Championing the unsung wine heroes

30 April, 2019

The wine trade can be divided into two fundamentally opposed camps. on one side, you have the romantic idealists who believe that wine is – or can be – something special, bordering on mystical: an elixir like no other, comparable to the greatest works of art.

On the other, you have the pragmatists: those people who see wine as just an alcoholic liquid with some specifically annoying/useful (delete as applicable) commercial quirks, but which is there to be sold like any other fast- (if you’re lucky) moving consumer good.

It’s a dichotomy that is beautifully dramatised in an encounter described in a new book, Godforsaken Grapes, by the American drinks journalist Jason Wilson. An unashamed, if not un-self-critical, romantic idealist, Wilson is a fan of the obscure, his book a lively, well-written, and sometimes amusing travelogue in which he describes his travels seeking out unusual grape varieties, from the Alps to (yes, really) New Jersey.

While on one such rare grape-seeking mission – at a conference in Portugal – Wilson stumbles across a man who can only be described as his polar opposite: the provocative, aesthete-baiting British populist wine writer-turned-marketer, Robert Joseph, who delivers a speech lambasting “snooty” wine writers for “not talking more about popular grapes like Pinot Grigio and mass-market brands like Yellow Tail, Barefoot, Skinny Girl and Apothic”. Wine writers – and other gatekeepers – Joseph says, should be more like the film writer Roger Ebert, praising the “blockbuster” vinous equivalents of the Marvel movies, and ultimately conceding, in Wilson’s paraphrasing, that “most consumers were so hopeless about wine that you should just pander to them”.

In the book, Wilson goes on to describe how Joseph furthers his agenda at the conference by loudly heckling: “How much are we spending to support this charity?” during a tasting of “obscure and ancient Portuguese varieties”. Wilson can hardly contain his disgust. “It all seemed rather cynical,” he says. I wouldn’t necessarily go that far. As anyone who has encountered him either online or in real life will know, Joseph has been touting this kind of commercial realpolitik for years. But, to give him his due, I reckon he sees himself as providing a realistic corrective to the trade’s more starry-eyed inhabitants, and uses over-statement and exaggeration to get his voice heard.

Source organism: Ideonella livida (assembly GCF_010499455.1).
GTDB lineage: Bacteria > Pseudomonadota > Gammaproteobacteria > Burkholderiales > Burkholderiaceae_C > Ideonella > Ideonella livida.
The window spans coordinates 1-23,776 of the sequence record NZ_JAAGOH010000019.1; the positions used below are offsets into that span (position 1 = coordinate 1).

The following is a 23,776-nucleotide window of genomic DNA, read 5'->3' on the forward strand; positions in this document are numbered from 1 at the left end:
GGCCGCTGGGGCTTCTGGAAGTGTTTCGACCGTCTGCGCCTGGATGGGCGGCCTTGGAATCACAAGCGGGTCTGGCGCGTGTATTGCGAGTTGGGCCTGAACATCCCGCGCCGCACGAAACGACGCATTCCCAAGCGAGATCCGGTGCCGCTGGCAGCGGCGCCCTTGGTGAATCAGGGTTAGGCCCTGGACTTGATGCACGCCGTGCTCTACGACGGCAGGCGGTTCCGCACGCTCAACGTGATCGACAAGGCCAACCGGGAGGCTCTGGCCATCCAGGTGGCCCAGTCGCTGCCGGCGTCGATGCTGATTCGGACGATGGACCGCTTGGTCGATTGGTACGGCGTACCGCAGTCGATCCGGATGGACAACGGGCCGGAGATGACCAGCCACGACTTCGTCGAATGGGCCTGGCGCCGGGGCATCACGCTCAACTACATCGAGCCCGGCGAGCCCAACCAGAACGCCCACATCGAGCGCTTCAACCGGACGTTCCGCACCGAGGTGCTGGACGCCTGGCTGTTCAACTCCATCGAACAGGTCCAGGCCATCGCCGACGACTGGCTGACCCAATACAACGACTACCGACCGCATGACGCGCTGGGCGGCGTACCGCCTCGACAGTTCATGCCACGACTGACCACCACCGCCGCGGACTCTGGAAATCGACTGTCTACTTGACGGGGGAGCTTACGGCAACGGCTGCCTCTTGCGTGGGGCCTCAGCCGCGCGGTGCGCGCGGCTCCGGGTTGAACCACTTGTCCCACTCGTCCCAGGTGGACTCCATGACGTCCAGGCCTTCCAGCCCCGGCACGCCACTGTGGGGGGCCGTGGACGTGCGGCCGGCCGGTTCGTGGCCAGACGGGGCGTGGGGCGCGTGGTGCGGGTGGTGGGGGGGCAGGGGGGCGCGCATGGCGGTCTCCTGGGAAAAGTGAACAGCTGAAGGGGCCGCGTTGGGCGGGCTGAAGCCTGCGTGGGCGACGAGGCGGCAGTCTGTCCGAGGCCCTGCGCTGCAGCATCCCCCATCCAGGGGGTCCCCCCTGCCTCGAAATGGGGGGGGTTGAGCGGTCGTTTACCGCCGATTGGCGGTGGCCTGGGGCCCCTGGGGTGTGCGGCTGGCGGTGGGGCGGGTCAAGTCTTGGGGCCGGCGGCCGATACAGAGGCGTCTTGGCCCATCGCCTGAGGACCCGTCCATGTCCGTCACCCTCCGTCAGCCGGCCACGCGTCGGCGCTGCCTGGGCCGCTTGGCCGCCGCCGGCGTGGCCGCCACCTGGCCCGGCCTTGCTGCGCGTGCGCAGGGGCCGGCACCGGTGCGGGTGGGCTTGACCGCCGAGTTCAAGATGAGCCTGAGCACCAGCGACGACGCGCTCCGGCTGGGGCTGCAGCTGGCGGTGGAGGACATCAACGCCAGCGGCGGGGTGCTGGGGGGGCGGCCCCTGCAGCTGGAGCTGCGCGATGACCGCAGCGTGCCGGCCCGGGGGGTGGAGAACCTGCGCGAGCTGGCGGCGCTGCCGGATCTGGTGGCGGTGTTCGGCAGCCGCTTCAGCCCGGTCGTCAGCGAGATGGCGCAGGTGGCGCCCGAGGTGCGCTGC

And he’s far from alone. You can see his kind of ultra-pragmatic line taken up in pretty much every contemporary vinous dispute. It may be the question of whether or not to add extra tiers of complication to European appellation systems. Or it may be those well-publicised stories where a $5 plonk triumphs over “some of the world’s most expensive wines” in a blind tasting. But there’s always a side of the trade who are happy to indulge the idea that wine should be simple, and that anything else is pretentious, alienating for the consumer and, therefore, bad for sales and the category’s long-term health.

Wilson’s book – peopled by individuals who have devoted their professional lives to the pursuit of rare, unfashionable or endangered varieties, even when economic reality is screaming for them to do something else – is a vivid riposte to that view. It’s not just that these dreamy, uncommercial winemakers are selfless romantic heroes. It’s that they perform a service for the whole trade, idealists and realists alike. They are the wine world’s most fertile creative minds, operating in the wilds where they bring old varieties back to life and give new ideas (natural, biodynamic) a chance, and refreshing the safe mainstream in which the timid pragmatists have to swim.

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